5 Simple Rules of Personal Finance

Personal finance may seem pretty complex, but it’s actually quite simple if you just follow a few easy-to-remember rules. Personal finance only becomes complex when your debt-to-income ratio becomes seriously out of balance. Let’s be honest, those three open credit cards aren’t helping. Here are five simple rules of personal finance to help you get back on track.

1. Don’t Max Your Credit Limits

Just because you have a credit card with $2,000 available on it in open credit doesn’t mean you should spend every bit of that $2,000. Let’s take a look at why most people get credit cards, to begin with. While credit repair or improving credit history is certainly motives, the real reason you opened the store credit card is likely to finance a material good that you really wanted.

This is all well and good if you can keep spending under control, but most people tend to overspend when they see “$2,000 available”.

This can be incredibly tempting; especially if you’re on the other side of the glass, staring at an item you’d never have been able to afford without a line of credit; or looking at a dream vacation package to somewhere like Texas that you’ve always wanted to take.

The best way to manage your credit limits is to keep your spending far below your maximums. This shows creditors that you’re responsible with your money and with lines of credit, and also prevents you from having a massive credit bill (plus interest!) at the end of the month. Keep spending low and stay under your limits!

2. Only Borrow What You Can Reasonably Afford

When you apply for a loan or a line of credit, your credit history, score, and income are all considered in the decision. However, this, unfortunately, doesn’t prevent people from biting off more than they can chew in terms of large loans or credit lines.

Just because you can be approved for $10,000 doesn’t mean you can actually afford to borrow that much. You’ll want to consider the monthly payment structure, the APR (annual percentage rate), loan terms, and the overall cost of the loan. Many loans have closing fees and other extra costs that come with them, upping the cost of borrowing the money. Let’s not forget the APR, which will accrue extra interest costs throughout the life of the loan; and depending on your credit score and history, you might be looking at a high APR.

3. Always Save Money

While saving on a budget seems nearly impossible, it’s not. Saving money is easy when you understand the value of creating a savings account and take a closer look at where your money actually goes each month. This is where creating a budget is helpful. A budget will allow you a closer look at your expenses, income, and other factors preventing you from attaining financial freedom.

Save money wherever you can, and when you save, put it somewhere you won’t be tempted to use it. Your savings goals should be something along the lines of saving at least three months’ expenses for emergencies (or you can start with a goal of saving $1,000) and then investing in your retirement or saving for a mortgage down payment if you don’t own a home.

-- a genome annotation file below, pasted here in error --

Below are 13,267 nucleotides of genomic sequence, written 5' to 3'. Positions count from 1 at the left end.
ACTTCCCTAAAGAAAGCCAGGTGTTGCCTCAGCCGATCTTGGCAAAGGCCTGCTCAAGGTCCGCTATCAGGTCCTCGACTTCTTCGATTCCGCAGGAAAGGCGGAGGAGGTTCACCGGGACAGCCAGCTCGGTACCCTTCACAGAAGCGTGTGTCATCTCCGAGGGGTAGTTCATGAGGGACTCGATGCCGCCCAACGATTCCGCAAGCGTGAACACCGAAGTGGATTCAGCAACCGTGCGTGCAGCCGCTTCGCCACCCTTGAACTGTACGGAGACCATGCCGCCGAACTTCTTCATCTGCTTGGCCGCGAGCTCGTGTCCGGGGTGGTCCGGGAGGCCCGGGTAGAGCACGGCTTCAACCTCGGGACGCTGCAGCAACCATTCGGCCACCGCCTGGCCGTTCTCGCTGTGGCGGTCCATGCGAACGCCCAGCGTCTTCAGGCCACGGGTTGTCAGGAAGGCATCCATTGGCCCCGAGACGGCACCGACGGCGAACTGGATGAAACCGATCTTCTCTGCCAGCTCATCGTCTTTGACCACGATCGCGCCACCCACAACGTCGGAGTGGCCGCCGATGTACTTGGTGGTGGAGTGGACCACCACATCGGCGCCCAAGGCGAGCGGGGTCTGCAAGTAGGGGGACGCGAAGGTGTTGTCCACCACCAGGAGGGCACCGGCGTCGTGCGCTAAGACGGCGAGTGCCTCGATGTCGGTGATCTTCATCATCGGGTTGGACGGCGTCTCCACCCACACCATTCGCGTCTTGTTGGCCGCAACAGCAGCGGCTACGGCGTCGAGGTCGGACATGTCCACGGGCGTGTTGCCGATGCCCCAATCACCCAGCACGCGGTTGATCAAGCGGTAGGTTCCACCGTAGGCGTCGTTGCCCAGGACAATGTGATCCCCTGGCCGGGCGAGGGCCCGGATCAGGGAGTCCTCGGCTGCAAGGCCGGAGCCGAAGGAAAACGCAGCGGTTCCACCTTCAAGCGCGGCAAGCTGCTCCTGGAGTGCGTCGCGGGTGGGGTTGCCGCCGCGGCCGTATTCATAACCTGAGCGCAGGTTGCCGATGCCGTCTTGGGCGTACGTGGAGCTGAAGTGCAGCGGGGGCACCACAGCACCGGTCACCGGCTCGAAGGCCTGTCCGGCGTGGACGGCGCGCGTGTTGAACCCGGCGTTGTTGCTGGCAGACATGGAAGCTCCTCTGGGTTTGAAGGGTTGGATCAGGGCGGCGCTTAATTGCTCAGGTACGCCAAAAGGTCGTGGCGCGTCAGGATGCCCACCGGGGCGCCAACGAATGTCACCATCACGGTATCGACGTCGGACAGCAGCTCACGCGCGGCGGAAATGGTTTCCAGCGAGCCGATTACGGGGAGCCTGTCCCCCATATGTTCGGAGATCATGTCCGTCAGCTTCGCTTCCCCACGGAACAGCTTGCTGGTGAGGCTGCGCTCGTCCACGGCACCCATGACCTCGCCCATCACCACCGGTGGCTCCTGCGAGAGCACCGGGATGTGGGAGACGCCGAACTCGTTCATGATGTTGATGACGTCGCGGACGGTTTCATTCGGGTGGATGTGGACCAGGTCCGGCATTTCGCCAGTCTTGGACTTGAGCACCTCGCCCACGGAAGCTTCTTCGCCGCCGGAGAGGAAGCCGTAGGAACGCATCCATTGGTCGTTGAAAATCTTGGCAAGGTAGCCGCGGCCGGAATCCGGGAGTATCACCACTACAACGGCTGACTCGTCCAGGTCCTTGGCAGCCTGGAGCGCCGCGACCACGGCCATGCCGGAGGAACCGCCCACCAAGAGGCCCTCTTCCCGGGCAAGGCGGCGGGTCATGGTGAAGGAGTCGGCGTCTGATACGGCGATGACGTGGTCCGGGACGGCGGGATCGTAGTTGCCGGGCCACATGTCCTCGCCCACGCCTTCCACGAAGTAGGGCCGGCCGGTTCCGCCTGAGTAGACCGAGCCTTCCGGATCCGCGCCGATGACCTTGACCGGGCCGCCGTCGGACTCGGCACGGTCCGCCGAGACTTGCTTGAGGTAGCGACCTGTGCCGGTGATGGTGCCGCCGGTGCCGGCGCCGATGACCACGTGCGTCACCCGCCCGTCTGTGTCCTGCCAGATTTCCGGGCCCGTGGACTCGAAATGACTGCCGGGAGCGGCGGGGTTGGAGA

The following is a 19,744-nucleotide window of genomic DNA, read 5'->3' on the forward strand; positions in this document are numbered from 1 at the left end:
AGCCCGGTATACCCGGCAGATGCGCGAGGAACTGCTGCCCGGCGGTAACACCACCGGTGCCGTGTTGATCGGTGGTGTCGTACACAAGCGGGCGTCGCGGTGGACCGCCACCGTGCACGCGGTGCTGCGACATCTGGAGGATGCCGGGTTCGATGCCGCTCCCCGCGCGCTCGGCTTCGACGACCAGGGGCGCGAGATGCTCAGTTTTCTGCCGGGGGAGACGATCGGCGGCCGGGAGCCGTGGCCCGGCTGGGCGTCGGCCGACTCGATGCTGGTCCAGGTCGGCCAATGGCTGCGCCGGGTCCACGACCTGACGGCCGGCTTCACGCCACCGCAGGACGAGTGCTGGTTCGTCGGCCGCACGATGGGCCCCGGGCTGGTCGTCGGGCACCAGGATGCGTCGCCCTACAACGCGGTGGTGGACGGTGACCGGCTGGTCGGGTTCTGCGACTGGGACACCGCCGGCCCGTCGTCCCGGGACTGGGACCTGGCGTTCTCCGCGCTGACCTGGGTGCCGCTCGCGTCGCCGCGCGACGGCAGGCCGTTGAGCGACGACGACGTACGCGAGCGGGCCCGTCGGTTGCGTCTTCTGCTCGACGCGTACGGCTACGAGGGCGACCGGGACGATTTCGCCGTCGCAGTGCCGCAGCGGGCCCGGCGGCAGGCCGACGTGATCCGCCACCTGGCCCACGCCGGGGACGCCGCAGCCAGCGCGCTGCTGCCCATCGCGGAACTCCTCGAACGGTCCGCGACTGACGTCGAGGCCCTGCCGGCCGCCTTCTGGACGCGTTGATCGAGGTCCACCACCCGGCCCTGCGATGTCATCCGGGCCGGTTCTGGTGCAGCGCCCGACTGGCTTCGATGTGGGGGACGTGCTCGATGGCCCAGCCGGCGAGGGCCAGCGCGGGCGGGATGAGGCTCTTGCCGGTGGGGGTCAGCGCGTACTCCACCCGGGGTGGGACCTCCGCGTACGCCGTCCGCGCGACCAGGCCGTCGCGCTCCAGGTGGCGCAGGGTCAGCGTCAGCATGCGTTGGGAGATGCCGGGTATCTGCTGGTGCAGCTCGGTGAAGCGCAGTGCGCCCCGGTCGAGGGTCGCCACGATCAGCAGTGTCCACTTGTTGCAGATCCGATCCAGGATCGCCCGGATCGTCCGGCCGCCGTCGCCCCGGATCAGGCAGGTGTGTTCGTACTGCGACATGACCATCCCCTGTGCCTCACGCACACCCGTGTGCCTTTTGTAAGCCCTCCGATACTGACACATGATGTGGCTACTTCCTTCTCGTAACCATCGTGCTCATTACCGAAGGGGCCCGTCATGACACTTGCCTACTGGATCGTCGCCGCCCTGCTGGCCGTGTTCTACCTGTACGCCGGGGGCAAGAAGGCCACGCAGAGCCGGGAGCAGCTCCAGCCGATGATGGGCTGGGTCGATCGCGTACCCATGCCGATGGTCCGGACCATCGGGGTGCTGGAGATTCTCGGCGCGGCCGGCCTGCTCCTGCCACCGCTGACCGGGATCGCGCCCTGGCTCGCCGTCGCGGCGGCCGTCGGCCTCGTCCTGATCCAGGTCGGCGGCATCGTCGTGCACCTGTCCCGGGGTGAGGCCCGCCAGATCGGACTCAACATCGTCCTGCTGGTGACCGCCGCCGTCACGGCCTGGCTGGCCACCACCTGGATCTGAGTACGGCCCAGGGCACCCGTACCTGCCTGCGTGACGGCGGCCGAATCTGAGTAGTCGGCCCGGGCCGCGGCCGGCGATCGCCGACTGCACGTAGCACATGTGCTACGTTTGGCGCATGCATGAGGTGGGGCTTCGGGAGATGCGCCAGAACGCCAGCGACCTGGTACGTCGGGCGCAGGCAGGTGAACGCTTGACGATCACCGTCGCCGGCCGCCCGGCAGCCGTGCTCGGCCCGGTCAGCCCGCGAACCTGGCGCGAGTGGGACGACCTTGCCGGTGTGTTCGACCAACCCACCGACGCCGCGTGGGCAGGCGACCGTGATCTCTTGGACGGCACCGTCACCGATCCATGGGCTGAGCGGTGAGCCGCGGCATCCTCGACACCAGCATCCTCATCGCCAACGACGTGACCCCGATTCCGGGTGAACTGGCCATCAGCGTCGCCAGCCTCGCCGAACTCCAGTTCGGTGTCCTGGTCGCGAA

Savings goals will differ between individuals, but the bottom line remains the same: save early, save often, and save wherever you can. Even a few hundred dollars can make a huge difference when your car suddenly stops running.

If you’re struggling to create a savings plan or budget, try enlisting a financial advisor or planner to help you figure out where best to start in restoring your financial health. You can compare the best financial advisors on Carefulcents.com.

4. Do Your Research

This includes researching credit cards, APR, comparing loan terms, etc. When it comes to your finances, research everything. Compare rates, lenders, terms, APR, closing costs, everything. Chances are that you’ll find a better rate somewhere else. Working with the right lender is just as important as how much you want to borrow.

Performing adequate research doesn’t just apply to credit and loans, however. This applies to make purchases as well; getting the best price you possibly can for the item to maximize your savings.

If you can get the same item for $30 less, that $30 can go straight into your savings account. Don’t be afraid to price check your favorite items and ask retailers if they’ll do a price match on certain items.

5. Good vs. Bad Debt

Good debt is defined as debt that provides an eventual return on your investment; that is, mortgage loans, student loans, etc. Bad debt is defined as debt that actually loses value over time, such as material items from retail stores and car loans (that’s right!). Did you know that as soon as you drive your car off the lot, it begins to lose value?

That loan you took out to pay for the vehicle? It’s going to be with you for the next few years as your vehicle continues to depreciate in value with each passing day.

Racking up bad debt not only looks bad on your credit report, but it doesn’t serve to better your financial situation. Bad debt can be difficult to pay off, usually comes with high-interest rates, and depreciates in value over time. Why bother going into debt if the item you’re purchasing doesn’t even hold its value over time?

Conclusion

Stay under your spending limits, save where you can, and do your research. Know the difference between good and bad debt, and most of all, only borrow what you can reasonably afford to pay back. By following these simple rules, you’ll be on your way to personal financial freedom.

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